LIBOR SCANDAL: Risks and Repercussions

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LIBOR SCANDAL: Risks and Repercussions

Analysis by Firestorm Expert Council Member Jerry Hudspeth

LIBOR SCANDAL:  Risks and Repercussions


The Libor manipulation scandal has dominated the recent news with stories of a culture of corporate greed and bankers who don’t know right from wrong.  Barclays Bank has been fined $453 million in settlements and politicians continue to be outraged at yet another corporate banking scandal.  Because of the Libor’s influence in loan industries and markets around the world, however, repercussions go far beyond the halls of investment banks.  The LIBOR rate affects trillions of dollars of contracts around the world including mortgages, bonds and consumer loans.

What is Libor?

The London Interbank Offered Rate (Libor) is the average interest rate estimated by leading banks in London that they would be charged if borrowing from other banks. It is the primary benchmark, along with the four short term interest rates around the world. Libor rates are calculated for ten different currencies and 15 borrowing periods ranging from overnight to one year and are published daily at 11:30 am (London time) by Thomson Reuters. Many financial institutions, mortgage lenders and credit card agencies set their own rates relative to it. At least $350 trillion in financial products are tied to Libor.

Risks and Repercussions

There is industry speculation that one result of the Libor manipulation scandal will be a number of lawsuits filed against banks for miss-selling products which were tied to rate, such as derivative contracts and interests rates for swaps.  An additional affect could be the increase of Directors and Officers (D&O) insurance claims.  If share prices fall, shareholder claims could be filed against corporate officers and directors for failing to do their duty to provide appropriate corporate governance and risk constraints. 

Treasury Secretary Timothy Geithner told the Senate Banking Committee that he alerted the U.S. and British regulators in 2008 when he learned of problems with the London Interbank offered rate, or Libor.  He was then president of the Federal Reserve Bank of New York.   Asked why, four years later, the government hasn’t determined which big banks manipulated Libor.  “You have to do them very carefully” Geithner said of the investigations. “Investigations are complex and take a long time”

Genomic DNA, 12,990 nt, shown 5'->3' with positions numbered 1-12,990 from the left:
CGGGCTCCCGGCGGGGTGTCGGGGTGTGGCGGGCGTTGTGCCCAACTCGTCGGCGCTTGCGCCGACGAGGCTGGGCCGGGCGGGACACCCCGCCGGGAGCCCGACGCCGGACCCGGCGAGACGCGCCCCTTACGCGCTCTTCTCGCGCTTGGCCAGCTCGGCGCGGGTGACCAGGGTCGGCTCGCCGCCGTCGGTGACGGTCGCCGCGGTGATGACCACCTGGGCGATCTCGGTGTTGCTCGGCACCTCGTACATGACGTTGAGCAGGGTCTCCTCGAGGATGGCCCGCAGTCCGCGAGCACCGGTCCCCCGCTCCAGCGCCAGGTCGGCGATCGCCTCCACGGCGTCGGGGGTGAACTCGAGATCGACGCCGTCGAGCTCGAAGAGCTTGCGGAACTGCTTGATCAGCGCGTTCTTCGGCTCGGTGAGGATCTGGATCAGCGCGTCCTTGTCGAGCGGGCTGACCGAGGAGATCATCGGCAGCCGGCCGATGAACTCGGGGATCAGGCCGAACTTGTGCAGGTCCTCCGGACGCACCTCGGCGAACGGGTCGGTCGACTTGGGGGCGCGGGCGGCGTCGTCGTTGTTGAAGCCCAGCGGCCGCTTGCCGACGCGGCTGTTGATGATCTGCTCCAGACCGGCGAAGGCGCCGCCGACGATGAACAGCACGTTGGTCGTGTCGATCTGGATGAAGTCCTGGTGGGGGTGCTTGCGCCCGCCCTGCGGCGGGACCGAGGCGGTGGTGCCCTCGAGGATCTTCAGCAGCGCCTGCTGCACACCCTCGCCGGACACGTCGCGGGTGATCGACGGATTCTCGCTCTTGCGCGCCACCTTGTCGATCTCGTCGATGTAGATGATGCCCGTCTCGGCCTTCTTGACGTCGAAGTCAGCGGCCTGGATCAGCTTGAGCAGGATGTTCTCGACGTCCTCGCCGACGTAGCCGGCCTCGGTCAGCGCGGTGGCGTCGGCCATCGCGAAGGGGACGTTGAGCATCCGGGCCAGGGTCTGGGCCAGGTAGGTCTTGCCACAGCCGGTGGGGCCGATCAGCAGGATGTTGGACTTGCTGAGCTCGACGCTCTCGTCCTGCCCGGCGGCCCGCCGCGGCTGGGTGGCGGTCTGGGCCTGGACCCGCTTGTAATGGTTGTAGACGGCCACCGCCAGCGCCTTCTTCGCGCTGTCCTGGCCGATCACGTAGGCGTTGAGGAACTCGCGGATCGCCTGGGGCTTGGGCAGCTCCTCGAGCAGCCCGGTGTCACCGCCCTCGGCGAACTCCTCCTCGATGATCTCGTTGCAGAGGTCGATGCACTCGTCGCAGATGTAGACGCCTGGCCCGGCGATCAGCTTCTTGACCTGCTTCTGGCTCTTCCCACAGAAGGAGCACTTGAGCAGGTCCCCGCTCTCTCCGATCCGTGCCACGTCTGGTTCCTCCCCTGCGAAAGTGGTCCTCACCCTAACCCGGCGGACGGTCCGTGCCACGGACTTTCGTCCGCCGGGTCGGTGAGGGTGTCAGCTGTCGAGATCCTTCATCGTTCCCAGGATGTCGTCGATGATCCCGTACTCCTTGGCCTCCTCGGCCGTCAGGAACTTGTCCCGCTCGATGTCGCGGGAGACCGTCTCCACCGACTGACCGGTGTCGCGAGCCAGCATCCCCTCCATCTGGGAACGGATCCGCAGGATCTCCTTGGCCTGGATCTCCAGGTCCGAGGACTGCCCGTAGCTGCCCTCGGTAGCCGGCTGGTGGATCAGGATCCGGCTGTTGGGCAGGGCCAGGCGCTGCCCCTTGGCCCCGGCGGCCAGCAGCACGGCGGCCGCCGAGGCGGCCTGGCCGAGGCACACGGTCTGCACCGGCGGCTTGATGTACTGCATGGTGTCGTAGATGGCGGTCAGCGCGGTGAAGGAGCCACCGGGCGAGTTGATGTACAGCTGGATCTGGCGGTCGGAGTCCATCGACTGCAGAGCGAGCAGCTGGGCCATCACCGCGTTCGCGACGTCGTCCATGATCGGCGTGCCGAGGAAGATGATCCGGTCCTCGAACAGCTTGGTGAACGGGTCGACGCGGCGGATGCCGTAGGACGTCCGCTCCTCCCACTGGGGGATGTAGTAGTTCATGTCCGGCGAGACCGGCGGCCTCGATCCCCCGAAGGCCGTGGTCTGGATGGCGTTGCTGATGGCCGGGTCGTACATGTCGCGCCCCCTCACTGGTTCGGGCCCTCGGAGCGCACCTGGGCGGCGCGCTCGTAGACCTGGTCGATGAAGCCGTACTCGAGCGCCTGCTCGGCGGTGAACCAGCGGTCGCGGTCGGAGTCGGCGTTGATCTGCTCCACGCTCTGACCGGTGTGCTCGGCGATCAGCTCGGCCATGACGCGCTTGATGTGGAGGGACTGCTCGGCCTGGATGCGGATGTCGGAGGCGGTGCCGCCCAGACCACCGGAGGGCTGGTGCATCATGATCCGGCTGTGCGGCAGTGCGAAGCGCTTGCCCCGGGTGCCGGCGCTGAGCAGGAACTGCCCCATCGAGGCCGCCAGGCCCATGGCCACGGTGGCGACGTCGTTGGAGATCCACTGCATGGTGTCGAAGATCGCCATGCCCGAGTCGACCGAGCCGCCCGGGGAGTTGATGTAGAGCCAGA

Libor currently plays such a significant role in shaping the terms of U. S. and global commerce that it is more than a benchmark. It is essentially a gauge for the health of our global financial system. People who manage money use Libor as a gauge of confidence in our financial system.

When Libor is low, this is taken as a sign that money is freely available, without concern that borrowers will fail to pay back their loans. When Libor is rising, this is seen as an indication that concerns are mounting, there is a reluctance to lend money and lenders are proceeding with caution.

Executives of publicly traded banks get rewarded for making their share prices climb, and that tends to happen when they lend more money, make more trades, and take more risks. They get paid for saying ‘yes’ to deals, not for saying ‘no’. 

A properly managed Libor is essential to creating and maintaining a solid global financial structure.  I would suggest that the U.S. Government regulation and oversight in this area is slow and anemic and many of the banks have less than adequate internal controls. 

Unfortunately, I see no quick fix in the future.

Jerry Hudspeth is a highly successful senior executive with over 25 years of experience in the Financial Services industry.  Mr. Hudspeth has served as President and CEO for a number of public and private multinational corporations including Portfolio Financial, a Bank of America owned company with over $18 billion under management.  >>> Read more

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